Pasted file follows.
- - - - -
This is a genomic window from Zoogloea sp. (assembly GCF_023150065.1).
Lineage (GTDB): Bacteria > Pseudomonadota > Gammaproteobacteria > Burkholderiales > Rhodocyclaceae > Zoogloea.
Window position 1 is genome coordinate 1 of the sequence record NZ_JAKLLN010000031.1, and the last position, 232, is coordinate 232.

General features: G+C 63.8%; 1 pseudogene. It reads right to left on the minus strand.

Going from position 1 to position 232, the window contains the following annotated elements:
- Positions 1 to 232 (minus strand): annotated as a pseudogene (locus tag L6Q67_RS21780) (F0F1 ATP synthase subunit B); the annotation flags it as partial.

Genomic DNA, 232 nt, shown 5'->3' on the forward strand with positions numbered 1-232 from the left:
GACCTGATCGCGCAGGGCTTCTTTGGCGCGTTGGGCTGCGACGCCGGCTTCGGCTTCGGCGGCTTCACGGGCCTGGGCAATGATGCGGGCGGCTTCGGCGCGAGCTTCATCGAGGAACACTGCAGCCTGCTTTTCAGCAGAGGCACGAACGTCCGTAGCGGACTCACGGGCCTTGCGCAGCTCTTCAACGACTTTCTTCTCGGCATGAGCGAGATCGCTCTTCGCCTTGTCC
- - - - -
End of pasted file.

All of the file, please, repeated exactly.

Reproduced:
This is a genomic window from Zoogloea sp. (assembly GCF_023150065.1).
Lineage (GTDB): Bacteria > Pseudomonadota > Gammaproteobacteria > Burkholderiales > Rhodocyclaceae > Zoogloea.
Window position 1 is genome coordinate 1 of the sequence record NZ_JAKLLN010000031.1, and the last position, 232, is coordinate 232.

General features: G+C 63.8%; 1 pseudogene. It reads right to left on the minus strand.

Going from position 1 to position 232, the window contains the following annotated elements:
- Positions 1 to 232 (minus strand): annotated as a pseudogene (locus tag L6Q67_RS21780) (F0F1 ATP synthase subunit B); the annotation flags it as partial.

Genomic DNA, 232 nt, shown 5'->3' on the forward strand with positions numbered 1-232 from the left:
GACCTGATCGCGCAGGGCTTCTTTGGCGCGTTGGGCTGCGACGCCGGCTTCGGCTTCGGCGGCTTCACGGGCCTGGGCAATGATGCGGGCGGCTTCGGCGCGAGCTTCATCGAGGAACACTGCAGCCTGCTTTTCAGCAGAGGCACGAACGTCCGTAGCGGACTCACGGGCCTTGCGCAGCTCTTCAACGACTTTCTTCTCGGCATGAGCGAGATCGCTCTTCGCCTTGTCC